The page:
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MR. WAKEFIELD at the conclusion of his Memoirs, in March 1792, thus expressed himself:
"I am preparing to leave a situation where I fondly hoped to wear out the remnant of my days, in conducting youth through the flowery paths of knowledge to happiness and virtue, amidst the approbation and attachment of every friend to truth and liberty."
Yet, his prospects afterwards improving, he continued to reside at Hackney during the seven succeeding years, occupied by his literary engagements, and interested by the extraordinary occurrences of such an eventful period.
In that situation his acquaintance was much increased by a growing opinion of the excellence of his character, and the en
gaging qualities of his social intercourse. There too he cultivated friendships which were very dear to him, and which those who were honoured by his attachment will remember till with them also "love and hatred are alike forgotten."
It is well known to his associates that
just before his " purposes were so unexpectedly broken off" he was meditating a continuation of his Memoirs to the period of his liberation from the gaol of Dorchester. But there is great reason to regret that he relied so much on his tenacious memory, without even sketching a plan or arranging the materials for his intended work.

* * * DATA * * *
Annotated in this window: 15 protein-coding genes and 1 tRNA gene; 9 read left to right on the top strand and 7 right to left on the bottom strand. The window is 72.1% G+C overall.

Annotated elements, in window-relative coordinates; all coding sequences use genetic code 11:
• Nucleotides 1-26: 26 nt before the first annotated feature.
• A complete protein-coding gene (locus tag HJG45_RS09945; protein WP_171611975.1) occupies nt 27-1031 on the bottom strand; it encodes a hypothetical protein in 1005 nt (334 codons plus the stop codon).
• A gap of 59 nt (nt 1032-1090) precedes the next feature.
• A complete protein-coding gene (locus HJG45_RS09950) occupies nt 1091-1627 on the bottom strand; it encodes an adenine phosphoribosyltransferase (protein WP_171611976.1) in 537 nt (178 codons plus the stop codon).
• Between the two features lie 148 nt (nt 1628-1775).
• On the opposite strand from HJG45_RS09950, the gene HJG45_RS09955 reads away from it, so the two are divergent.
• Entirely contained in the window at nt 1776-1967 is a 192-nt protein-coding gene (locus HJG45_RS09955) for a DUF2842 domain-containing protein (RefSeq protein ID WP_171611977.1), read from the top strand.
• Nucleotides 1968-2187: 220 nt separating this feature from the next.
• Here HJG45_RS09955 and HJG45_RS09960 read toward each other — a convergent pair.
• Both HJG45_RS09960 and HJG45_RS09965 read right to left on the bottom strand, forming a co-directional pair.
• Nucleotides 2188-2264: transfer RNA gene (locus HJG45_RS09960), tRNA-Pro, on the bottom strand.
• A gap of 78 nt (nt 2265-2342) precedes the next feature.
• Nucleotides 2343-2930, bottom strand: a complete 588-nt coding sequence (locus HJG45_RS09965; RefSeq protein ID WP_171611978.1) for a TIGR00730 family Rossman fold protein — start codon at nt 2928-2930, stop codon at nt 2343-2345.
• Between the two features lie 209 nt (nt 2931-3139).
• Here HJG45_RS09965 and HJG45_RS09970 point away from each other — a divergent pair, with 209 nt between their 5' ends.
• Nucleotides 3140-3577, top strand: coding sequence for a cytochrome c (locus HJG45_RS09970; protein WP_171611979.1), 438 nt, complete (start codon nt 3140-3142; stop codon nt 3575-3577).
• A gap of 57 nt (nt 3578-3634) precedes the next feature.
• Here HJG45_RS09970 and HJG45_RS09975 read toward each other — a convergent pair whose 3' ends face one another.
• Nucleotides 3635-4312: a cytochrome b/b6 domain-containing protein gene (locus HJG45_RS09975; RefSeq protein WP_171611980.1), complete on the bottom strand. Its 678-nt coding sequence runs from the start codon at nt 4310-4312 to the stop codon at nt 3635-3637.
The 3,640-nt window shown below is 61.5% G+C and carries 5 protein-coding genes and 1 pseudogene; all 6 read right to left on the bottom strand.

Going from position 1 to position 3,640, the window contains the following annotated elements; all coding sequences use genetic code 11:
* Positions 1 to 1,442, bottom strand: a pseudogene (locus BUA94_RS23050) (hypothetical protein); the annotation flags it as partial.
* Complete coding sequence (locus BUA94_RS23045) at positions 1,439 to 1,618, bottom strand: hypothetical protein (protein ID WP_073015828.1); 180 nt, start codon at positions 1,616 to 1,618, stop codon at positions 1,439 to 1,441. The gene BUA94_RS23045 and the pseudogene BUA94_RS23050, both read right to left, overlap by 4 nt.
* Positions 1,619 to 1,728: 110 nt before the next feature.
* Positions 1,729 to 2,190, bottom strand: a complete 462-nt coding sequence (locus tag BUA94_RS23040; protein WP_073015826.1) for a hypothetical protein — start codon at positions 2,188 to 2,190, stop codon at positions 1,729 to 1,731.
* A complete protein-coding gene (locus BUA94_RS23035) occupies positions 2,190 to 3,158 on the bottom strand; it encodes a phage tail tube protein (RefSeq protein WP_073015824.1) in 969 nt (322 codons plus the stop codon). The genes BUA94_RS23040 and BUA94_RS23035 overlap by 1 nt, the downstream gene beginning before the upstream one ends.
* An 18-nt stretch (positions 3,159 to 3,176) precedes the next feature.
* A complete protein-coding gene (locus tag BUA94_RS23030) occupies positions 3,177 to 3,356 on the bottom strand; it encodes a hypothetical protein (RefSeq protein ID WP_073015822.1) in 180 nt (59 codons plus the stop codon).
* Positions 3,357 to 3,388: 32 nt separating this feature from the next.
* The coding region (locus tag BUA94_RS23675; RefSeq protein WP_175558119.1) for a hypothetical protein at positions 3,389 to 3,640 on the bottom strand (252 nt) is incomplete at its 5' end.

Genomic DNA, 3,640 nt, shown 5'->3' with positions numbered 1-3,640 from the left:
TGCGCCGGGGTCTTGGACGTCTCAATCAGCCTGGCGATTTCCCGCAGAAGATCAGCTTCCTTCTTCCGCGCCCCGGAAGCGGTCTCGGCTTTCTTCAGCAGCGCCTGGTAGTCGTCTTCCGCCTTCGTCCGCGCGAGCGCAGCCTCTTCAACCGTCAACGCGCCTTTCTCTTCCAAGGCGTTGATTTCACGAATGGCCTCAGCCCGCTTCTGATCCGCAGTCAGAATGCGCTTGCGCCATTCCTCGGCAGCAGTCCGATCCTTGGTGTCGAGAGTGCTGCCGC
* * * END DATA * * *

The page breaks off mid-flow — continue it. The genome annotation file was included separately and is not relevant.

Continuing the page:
Under these unfavourable circumstances this Continuation must be almost entirely confined to a general account of his later works, and some events connected with them. These works we propose to notice according to the order in which they appeared, adopting the author's language whenever the occasion will allow. In the execution of those parts necessary to connect such a narrative we make no pretensions to the pleasing talent which our friend pos
sessed of giving importance even to circumstances comparatively trivial.
Of the disadvantageous form in which this publication must now appear we are fully sensible. Yet we trust that it may still discover a prevailing regard to Truth and Freedom; a sentiment which in early life Mr. Wakefield adopted as his motto: to these his mind was ardently devoted, and their great interests he endeavoured to advance, as well by the occasional amusements of his leisure as by the occupations of his studious hours.
Nor should we fear the contradiction of those who are acquainted with all the circumstances of his history, if we added, that his life itself was at length sacrificed to those great principles of human virtue,
Among innumerable false, unmov'd,
Unshaken, unseduced, unterrified;
Nor number, nor example with him wrought,
To swerve from truth, or change his constant mind.”
• Αλήθειαν και Παρρησίαν.
Par. L. v. 896.